Inter-annual variation in winter distribution affects individual seabird contamination with mercury

C. Albert*, V. S. Bråthen, S. Descamps, T. Anker-Nilssen, A. Cherenkov, S. Christensen-Dalsgaard, J. Danielsen, K. E. Erikstad, M. Gavrilo, S. A. Hanssen, H. H. Helgason, Jón Einar Jónsson, Y. Kolbeinsson, Y. Krasnov, M. Langset, E. Lorentzen, B. Olsen, T. K. Reiertsen, H. Strøm, G. H. SystadG. Tertitski, P. M. Thompson, T. L. Thórarinsson, P. Bustamante, B. Moe, J. Fort

*Corresponding author for this work

Research output: Contribution to journalArticlepeer-review

6 Citations (Scopus)


Migratory seabirds are exposed to various pollutants throughout their annual cycle. Among them, mercury (Hg) is of particular concern given its large impact on animal health. Recent studies suggest that winter is a critical period for seabirds when contamination by Hg can be higher than at other times of year. However, individuals within and between species can have different migration strategies and winter distributions that could affect their exposure. Here, we combined multi-year individual tracking data and Hg measurements from 6 Arctic seabird species. We investigated whether inter-annual variations in individual winter contamination with Hg was related to seabird fidelity to a wintering site over years. First, our results show that Hg concentrations above the toxicity threshold (i.e. 5 Μg g-1 dry weight in feathers) were observed in variable proportions according to species (from 2% of northern fulmars to 37% of Brunnich's guillemots). Second, individuals with high fidelity to a wintering ground had more similar Hg concentrations among years compared to individuals with low fidelity, suggesting an effect of their migratory strategy on Hg contamination. Further, we found that the directional change in wintering areas among years influenced seabird Hg contamination, highlighting an additional effect of seabirds' winter distribution. More specifically, individuals migrating to the northwest direction of a previous wintering ground tended to be more contaminated compared to those moving to eastern directions. These results confirm spatial differences in Hg concentration throughout the North Atlantic-Arctic and an east-west gradient increase in Hg concentrations. Verifying this trend will require more large-scale ecotoxicological studies at smaller spatial resolution.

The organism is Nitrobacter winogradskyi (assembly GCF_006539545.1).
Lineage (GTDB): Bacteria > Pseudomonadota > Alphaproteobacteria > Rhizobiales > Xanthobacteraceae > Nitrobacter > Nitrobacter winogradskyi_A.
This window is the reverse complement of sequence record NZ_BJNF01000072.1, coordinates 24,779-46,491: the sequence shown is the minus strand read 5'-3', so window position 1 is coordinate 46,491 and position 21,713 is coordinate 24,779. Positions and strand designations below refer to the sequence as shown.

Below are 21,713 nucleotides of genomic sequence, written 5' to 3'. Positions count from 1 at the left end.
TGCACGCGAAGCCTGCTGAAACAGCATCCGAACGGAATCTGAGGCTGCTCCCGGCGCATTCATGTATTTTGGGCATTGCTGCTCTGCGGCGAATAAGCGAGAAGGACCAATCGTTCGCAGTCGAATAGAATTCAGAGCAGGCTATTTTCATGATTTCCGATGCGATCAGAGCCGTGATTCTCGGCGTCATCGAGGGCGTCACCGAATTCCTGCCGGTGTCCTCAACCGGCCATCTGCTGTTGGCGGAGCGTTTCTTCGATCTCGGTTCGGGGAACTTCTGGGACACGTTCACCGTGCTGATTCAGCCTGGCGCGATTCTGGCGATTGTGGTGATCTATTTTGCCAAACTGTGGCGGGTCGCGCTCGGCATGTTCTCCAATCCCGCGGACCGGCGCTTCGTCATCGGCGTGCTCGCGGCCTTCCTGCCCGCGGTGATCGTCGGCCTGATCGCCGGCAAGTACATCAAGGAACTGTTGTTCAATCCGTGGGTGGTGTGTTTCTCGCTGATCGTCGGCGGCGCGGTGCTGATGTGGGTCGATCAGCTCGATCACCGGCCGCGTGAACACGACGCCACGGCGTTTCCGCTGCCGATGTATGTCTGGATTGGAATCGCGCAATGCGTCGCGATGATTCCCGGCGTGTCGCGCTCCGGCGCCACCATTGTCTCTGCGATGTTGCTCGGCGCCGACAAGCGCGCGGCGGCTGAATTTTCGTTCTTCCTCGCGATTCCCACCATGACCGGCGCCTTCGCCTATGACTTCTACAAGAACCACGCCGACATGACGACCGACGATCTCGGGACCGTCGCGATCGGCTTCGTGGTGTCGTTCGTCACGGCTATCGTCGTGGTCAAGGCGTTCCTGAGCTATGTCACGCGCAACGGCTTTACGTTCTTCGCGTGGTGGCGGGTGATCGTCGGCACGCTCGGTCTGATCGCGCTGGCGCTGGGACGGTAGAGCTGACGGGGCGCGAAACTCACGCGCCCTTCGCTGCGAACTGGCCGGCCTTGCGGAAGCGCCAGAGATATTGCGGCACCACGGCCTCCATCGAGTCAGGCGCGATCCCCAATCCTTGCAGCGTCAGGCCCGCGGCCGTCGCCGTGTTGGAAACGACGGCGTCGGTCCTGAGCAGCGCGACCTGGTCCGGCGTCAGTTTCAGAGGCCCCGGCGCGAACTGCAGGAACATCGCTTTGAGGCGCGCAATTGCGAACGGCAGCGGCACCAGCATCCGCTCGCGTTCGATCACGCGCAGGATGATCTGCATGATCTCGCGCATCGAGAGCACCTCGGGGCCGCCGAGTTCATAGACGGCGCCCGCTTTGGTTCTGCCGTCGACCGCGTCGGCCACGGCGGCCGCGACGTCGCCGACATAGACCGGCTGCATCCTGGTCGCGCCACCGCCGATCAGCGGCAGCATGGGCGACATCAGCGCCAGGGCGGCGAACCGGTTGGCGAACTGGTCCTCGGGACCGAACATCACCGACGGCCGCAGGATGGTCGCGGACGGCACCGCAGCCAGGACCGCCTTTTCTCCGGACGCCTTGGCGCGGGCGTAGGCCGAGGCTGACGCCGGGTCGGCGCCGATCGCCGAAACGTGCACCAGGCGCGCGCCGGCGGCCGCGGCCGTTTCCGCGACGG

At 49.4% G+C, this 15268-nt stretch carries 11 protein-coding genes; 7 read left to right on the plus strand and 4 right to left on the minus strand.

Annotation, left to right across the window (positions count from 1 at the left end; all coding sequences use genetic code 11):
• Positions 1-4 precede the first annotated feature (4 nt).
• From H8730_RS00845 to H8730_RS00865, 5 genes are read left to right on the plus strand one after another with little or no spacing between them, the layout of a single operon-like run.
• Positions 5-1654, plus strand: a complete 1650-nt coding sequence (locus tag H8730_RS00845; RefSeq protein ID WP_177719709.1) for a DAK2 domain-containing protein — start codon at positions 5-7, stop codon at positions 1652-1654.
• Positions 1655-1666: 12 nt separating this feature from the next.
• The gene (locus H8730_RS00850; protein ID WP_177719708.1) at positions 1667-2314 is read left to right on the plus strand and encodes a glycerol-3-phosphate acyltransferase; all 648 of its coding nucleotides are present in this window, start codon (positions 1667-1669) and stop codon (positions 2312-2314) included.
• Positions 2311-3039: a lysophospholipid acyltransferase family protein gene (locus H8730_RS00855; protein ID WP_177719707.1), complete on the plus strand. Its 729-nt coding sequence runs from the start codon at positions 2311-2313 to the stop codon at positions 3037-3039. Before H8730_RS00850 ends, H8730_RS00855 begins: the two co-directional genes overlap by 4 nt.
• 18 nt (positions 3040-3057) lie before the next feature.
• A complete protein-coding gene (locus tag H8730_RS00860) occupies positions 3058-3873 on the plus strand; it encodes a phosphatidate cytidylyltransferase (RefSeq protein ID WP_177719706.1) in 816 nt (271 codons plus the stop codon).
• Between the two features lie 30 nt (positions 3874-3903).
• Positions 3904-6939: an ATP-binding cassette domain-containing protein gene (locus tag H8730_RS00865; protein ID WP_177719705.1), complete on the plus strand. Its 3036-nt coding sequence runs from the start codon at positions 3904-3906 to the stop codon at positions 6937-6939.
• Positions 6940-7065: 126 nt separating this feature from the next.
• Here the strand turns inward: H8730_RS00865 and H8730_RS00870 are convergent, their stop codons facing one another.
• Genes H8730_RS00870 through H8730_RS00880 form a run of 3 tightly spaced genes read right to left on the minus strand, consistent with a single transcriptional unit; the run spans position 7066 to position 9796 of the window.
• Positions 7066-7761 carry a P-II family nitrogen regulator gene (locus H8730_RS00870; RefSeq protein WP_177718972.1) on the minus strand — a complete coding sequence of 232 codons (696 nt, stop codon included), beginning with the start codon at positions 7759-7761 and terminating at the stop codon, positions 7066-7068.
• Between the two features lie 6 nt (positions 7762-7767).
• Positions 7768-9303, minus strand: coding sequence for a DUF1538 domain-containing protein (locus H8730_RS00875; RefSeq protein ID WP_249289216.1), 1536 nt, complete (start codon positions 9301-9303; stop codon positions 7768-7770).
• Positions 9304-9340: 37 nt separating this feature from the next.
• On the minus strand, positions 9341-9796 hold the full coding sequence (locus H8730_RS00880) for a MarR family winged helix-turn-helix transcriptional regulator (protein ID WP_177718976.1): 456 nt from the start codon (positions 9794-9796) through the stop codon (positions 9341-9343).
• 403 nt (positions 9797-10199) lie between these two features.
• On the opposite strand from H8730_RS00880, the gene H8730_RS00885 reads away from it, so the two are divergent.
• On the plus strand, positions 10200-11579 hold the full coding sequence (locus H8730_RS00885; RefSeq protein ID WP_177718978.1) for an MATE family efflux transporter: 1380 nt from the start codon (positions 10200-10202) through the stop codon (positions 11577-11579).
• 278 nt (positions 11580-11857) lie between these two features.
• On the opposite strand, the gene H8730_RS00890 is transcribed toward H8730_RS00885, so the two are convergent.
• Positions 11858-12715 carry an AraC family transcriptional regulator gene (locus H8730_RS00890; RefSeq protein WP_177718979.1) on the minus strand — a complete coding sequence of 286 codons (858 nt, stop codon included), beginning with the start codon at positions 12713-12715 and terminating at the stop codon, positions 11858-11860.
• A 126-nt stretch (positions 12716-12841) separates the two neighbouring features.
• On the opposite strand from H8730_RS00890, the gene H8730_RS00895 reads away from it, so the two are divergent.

Original languageEnglish
Pages (from-to)243-254
Number of pages12
JournalMarine Ecology Progress Series
Publication statusPublished - Oct 2021

Bibliographical note

Funding Information:
Acknowledgments. This study is part of several research programs supported by the French Agency for National Research (MAMBA project ANR-16-TERC-0004, ILETOP project ANR-16-CE34-0005, ARCTIC-STRESSORS project ANR-20-CE34-0006), the French Arctic Initiative − CNRS (PARCS project), the Mission pour l’Interdisciplinarité − CNRS (Changements en Sibérie project), the French Polar Institute (IPEV − Pgr 388 ADACLIM) and the European Commission (Marie Curie CIG, Project 631203). This work was supported by a grant (232019) from the Fram Center flagship ‘Climate Change in Fjord and Coast’ to B.M. The IUF (Institut Universitaire de France) is also acknowledged for its support to P.B. as a Senior Member. C.A. was supported by a PhD fellowship from the French Ministry of Higher Education and Research. Thanks to the CPER (Contrat de Projet Etat-Région) and the FEDER (Fonds Européen de Développement Régional) for funding the AMA (Ad vanced Mercury Analyser) and the IRMS (Isotope-Radio Mass Spectrometry) of LIENSs laboratory. We thank the plateforme analytique of the Institut du Littoral, Environnement et Sociétés (LIENSs) and Maud Brault-Favrou for the technical support with the Hg analyses. Fieldwork on Eynhallow was conducted under permits from the British Trust for Ornithology for catching and instrumenting fulmars, and the UK Home Office for feather sampling. We thank Orkney Islands Council for access to this colony. The deployment and retrieval of GLS-loggers and sampling of feathers were conducted as part of the SEATRACK project ( en/ seatrack/) in northern Europe (Norwegian and UK colonies), made possible through close cooperation with the SEAPOP program (, Norwegian Research Council grant #192141) and ARCTOX net work (https://arc-tox. We are grateful to Jonathan A. Green and 2 anonymous reviewers for their comments that greatly improved the initial manuscript.

Publisher Copyright:
© Inter-Research 2021.

Other keywords

  • Biologging
  • Feathers
  • Migration
  • North Atlantic-Arctic
  • Pollutant


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